Sister of murdered New London man pleads for 'justice'
Another one of the six men convicted and sent to prison for a role in the killing of 25-year-old Matthew Chew in New London in 2010 could be facing more prison time.
Tyree Bundy, 29, who in 2013 was sentenced to eight years in prison for first-degree manslaughter in connection with Chew’s death, has a case pending in New London Superior Court. He was arrested on Jan. 20, 2021, and charged with disorderly conduct, a misdemeanor., which led to a violation of probation charge.
Bundy, represented by a public defender, is due in court on Thursday for a pre-trial conference, but there has been no plea offer made public.
Chew’s sister, Melinda “Mindy” Fowler, plans to attend Bundy’s sentencing to argue that he should serve another eight years. She’s been following the case and said the defense is arguing for 30 days in prison because of what is considered to be a minor offense.
“Negotiating is for people who commit criminal offenses and show remorse and the sincere intention and effort to become better people — not for criminals who savagely kill strangers on the street for fun and have thrown away several opportunities to change for the better,” Fowler said.
Bundy was one of six local teens who randomly targeted Chew, a pizza cook and artist, for a “beat down,” on the evening of Oct. 29, 2010. The teens — Bundy was 17 at the time — surrounded Chew, who had just finished his shift at 2 Wives Brick Oven Pizza and was walking down Huntington Street toward his apartment on Washington Street. Chew was beaten and stabbed by Idris Elahi, who is now serving a 35-year prison sentence.
Bundy was one of the five involved in Chew’s murder to plead guilty to first-degree manslaughter. He was one of three to receive an eight-year prison sentence, while two others were handed 15-year sentences.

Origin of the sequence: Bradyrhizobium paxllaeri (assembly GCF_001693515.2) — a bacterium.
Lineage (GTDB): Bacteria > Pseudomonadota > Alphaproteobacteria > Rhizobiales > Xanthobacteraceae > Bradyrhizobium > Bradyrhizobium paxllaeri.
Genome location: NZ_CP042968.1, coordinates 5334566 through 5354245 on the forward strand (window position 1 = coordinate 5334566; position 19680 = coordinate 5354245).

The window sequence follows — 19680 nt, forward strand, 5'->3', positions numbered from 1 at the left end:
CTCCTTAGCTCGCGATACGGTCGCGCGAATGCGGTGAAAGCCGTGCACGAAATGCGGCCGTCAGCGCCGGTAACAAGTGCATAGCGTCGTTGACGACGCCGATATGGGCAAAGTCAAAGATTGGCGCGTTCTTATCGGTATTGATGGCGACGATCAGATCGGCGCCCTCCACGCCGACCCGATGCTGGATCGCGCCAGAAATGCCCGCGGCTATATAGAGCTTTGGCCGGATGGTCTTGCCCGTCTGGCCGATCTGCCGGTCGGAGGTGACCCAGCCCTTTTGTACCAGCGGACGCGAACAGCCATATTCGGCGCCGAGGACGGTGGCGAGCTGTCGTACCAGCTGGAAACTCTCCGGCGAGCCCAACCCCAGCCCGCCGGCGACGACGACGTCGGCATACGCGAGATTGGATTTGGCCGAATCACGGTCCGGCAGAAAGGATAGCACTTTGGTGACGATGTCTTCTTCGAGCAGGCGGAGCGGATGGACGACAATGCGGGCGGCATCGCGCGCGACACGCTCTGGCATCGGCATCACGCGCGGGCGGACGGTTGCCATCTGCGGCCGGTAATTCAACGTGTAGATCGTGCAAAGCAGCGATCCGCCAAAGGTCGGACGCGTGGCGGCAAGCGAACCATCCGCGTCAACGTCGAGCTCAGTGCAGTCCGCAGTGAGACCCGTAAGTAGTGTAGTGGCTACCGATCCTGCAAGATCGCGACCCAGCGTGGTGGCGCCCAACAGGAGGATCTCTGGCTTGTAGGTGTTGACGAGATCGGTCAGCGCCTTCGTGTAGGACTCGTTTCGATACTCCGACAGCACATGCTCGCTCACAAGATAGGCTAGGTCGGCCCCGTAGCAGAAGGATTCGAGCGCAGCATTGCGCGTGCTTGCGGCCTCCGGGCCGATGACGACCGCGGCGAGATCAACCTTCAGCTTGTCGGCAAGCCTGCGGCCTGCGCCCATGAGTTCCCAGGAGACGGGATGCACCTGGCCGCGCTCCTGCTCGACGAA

Prosecutors said Bundy was among those who cooperated with the police investigation. While they had no evidence Bundy laid his hands on Chew, evidence indicated Bundy “engaged in the hunt” and that he and his cousin, Rahshad Perry, stood in the street laughing while the others participated in the attack.
In April 2017, Bundy was granted parole and released later that year to the supervision of parole officers until his prison term expired on Sept. 8, 2018. His five years of probation started at that time.
Bundy’s most recent arrest happened on Jan. 20, 2021. Bundy and his brother, Trevon McBrown, are accused of “jumping” their mother’s ex-boyfriend, punching him, kicking him when he was down and allegedly threatening to shoot him, police reports show.
The incident occurred on Sunset Street on the same day the victim, Machito Gomez, said he had returned from court where he had sought a restraining order for Bundy and McBrown’s mother. The two men, police said, accused Gomez of “putting your hands on my mom,” the police report shows. It’s an accusation Gomez denied. There are conflicting reports from Gomez and a witness about who threw the punch and who kicked Gomez.
Fowler said she and her family are disheartened by the judicial process. Last month, Fowler read a statement during the sentencing of Marquis Singleton, who had also served his eight years for manslaughter in Chew’s death but was arrested while on probation for a firearms theft and possession charges.
Singleton was sentenced to five years in prison even though, like Bundy, he had eight years hanging over his head. Bundy and Singleton, in 2013, were each sentenced to 16 years, suspended after eight years in prison, followed by five years of probation.
“This doesn’t seem right,” Fowler said in her statement on behalf of the family during the Singleton sentencing. “I should not be here. I should be at work, taking care of my responsibilities. Instead, I stand before this court again to plead for justice. To petition the court to hold this man accountable to the fullest extent of the law for taking my brother’s life, devastating my family and terrorizing this community. To urge the court to follow through with the sentence it handed down nearly 10 years ago.”
Fowler said it was painful to have to follow the new cases and “that pain is magnified when I am left feeling like a side note in the judicial process.”
A report from the probation department compiled for Bundy’s probation violation noted that as of Sept. 17, 2021 Bundy had paid $28 of the $4,400 in restitution he was ordered to pay to Chew’s family.
Representatives form the state’s attorney’s office and public defender’s office declined to comment on the pending case.